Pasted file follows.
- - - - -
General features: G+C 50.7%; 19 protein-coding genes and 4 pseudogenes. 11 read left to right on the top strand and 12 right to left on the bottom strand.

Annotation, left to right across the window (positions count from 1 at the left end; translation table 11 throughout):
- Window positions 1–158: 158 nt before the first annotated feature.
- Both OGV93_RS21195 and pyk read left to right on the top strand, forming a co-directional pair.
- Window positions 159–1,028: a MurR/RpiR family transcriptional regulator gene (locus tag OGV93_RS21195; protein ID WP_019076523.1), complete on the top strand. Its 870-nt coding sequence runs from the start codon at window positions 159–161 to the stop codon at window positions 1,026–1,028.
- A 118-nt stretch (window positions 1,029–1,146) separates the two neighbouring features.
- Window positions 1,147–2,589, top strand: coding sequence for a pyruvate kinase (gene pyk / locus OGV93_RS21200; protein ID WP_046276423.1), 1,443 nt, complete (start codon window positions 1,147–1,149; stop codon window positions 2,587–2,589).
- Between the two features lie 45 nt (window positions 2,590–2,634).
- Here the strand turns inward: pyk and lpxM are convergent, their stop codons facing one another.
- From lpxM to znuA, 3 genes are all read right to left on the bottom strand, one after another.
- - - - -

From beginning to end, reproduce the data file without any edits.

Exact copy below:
General features: G+C 50.7%; 19 protein-coding genes and 4 pseudogenes. 11 read left to right on the top strand and 12 right to left on the bottom strand.

Annotation, left to right across the window (positions count from 1 at the left end; translation table 11 throughout):
- Window positions 1–158: 158 nt before the first annotated feature.
- Both OGV93_RS21195 and pyk read left to right on the top strand, forming a co-directional pair.
- Window positions 159–1,028: a MurR/RpiR family transcriptional regulator gene (locus tag OGV93_RS21195; protein ID WP_019076523.1), complete on the top strand. Its 870-nt coding sequence runs from the start codon at window positions 159–161 to the stop codon at window positions 1,026–1,028.
- A 118-nt stretch (window positions 1,029–1,146) separates the two neighbouring features.
- Window positions 1,147–2,589, top strand: coding sequence for a pyruvate kinase (gene pyk / locus OGV93_RS21200; protein ID WP_046276423.1), 1,443 nt, complete (start codon window positions 1,147–1,149; stop codon window positions 2,587–2,589).
- Between the two features lie 45 nt (window positions 2,590–2,634).
- Here the strand turns inward: pyk and lpxM are convergent, their stop codons facing one another.
- From lpxM to znuA, 3 genes are all read right to left on the bottom strand, one after another.